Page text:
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Eighty years after being sunk, the warship that led the attack on the town of Kristiansand during the invasion of Norway—the German cruiser Karlsrühe—has been found.

The cruiser, which came under fire from Norwegian artillery, hit by a British torpedo, and ultimately scuttled by the Germans in 1940, was discovered this summer off the coast of Norway by the company Statnett, the state-owned operator of the Norwegian power system.

“You can find Karlsruhe’s fate in history books, but no one has known exactly where the ship sunk,” said Frode Kvalø, archaeologist and researcher at the Norwegian Maritime Museum, in a statement to Statnett. “Moreover, it was the only large German warship that was lost during the attack on Norway with an unknown position. After all these years we finally know where the graveyard to this important warship is.”


Despite the German aggression, it was the British that first violated Norwegian neutrality. On February 26, 1940, Prime Minister Winston Churchill received intelligence that British prisoners were being ferried by the German Altmark within Norwegian waters. Churchill ordered the ship seized.

The subsequent seizure resulted in the Altmark being chased, hauled to, and boarded, with four German crewman killed and five wounded in the brief melee. When the news reached Adolf Hitler, the enraged führer ordered an accelerated timeline for the German invasion of Scandinavia—which would vastly expand Germany’s access to the Atlantic for the planned submarine blockade of the British Isles.

Beginning at dawn on Sunday, April 7, 1940 Nazi Germany launched a hasty, preemptive strike on the nation of Norway. Backed by Allied forces, the Norwegian Army launched a desperate defense until June of that year. However, the Germans were barely stymied, as the Wehrmacht quickly closed in on the Norwegian cities of Narvik, Trondheim, and Oslo.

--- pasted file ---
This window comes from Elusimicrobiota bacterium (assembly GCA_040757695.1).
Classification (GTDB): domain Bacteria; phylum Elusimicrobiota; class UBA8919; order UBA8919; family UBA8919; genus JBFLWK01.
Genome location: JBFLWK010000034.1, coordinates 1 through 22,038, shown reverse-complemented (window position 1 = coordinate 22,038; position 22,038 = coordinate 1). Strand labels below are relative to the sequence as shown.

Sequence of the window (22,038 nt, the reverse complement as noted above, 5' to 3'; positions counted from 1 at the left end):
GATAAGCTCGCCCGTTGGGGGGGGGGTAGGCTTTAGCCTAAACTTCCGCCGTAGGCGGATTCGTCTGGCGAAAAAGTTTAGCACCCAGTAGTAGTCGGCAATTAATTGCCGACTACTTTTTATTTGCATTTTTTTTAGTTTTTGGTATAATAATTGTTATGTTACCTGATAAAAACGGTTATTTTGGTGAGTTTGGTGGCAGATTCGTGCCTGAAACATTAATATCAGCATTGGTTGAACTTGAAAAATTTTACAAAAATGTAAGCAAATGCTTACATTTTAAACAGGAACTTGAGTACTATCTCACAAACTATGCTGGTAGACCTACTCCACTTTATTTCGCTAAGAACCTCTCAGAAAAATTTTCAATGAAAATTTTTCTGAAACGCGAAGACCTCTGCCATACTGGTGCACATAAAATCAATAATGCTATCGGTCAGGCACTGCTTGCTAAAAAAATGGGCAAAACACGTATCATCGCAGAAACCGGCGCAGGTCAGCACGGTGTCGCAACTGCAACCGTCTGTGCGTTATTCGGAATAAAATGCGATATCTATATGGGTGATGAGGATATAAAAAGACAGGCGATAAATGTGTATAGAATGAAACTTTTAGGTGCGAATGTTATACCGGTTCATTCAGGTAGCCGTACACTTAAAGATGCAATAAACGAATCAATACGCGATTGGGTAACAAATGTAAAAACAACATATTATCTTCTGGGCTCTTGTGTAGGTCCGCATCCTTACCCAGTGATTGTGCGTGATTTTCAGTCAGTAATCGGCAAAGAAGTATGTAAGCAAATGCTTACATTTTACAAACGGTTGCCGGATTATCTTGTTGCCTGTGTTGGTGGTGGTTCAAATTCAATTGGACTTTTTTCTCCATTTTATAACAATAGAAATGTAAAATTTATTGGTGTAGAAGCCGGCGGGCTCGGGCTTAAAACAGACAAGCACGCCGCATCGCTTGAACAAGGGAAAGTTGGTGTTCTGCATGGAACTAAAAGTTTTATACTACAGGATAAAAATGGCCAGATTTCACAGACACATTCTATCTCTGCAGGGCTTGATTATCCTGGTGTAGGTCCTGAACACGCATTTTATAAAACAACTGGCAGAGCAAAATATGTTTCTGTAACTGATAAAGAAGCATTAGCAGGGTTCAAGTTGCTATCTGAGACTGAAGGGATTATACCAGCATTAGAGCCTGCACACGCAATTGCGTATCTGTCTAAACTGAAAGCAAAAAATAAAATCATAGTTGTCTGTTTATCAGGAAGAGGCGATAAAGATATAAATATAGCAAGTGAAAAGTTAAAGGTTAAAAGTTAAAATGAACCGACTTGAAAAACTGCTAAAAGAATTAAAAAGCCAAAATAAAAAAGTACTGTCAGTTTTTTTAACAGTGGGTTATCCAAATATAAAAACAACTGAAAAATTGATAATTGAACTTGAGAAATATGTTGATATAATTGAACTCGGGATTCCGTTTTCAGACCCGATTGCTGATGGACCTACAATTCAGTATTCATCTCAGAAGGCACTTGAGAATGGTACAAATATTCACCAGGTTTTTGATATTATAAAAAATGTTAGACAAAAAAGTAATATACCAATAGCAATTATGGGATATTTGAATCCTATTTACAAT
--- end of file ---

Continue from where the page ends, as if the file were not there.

A shocked Winston Churchill, then Britain’s First Lord of the Admiralty, told his staff that Sunday, “we have been completely outwitted.” 

Helping to launch Operation Weserübung on April 9, 1940, the Karlsrühe at 571 feet long was one of the largest ships within the attacking flotilla. Under the command of Rear Admiral Otto Schenk––who would survive the war––the cruiser came under fire from the Odderøya Fortress. Navigating through ominously dense fog the Karlsrühe was eventually severely crippled by the British submarine, Truant, and ordered to be sunk by Schenk.

Today, despite 80 years of resting 1,600 feet below sea level, the Karlsrühe is remarkably intact—with the Nazi swastika still eerily visible.

The cruiser still bears an intact Nazi swastika symbol despite lying on the ocean floor for 80 years. (Statnett/Isurvey)

“The underwater images of Karlsruhe show a rare sight. Normally, big warships with a high center of gravity will turn around when they sink,” Kvalø pointed out. Yet the “Karlsruhe stands firmly 490 meters below sea level with cannons pointing menacingly into the sea. With the main battery of nine cannons in three triple turrets, this was the largest and most fearsome ship in the attack group against Kristiansand.”

Signs of the wreckage were first detected three years ago when sonar picked up an image 15 meters from an underwater power cable some 13 nautical miles off the coast of Kristiansand, Norway. But it wasn’t until this summer that Ole Petter Hobberstad, Statnett’s senior project engineer, further investigated the scene from the vessel Olympic Taurus.

“When the ROV results showed us a ship that was torpedoed, we realized it was from the war. As the cannons became visible on the screen, we understood it was a huge warship. We were very excited and surprised that the wreck was so big,” Hobberstad said in the statement from Statnett. “To find such a special war wreck is rare and extra fun for us who work with underwater investigations.”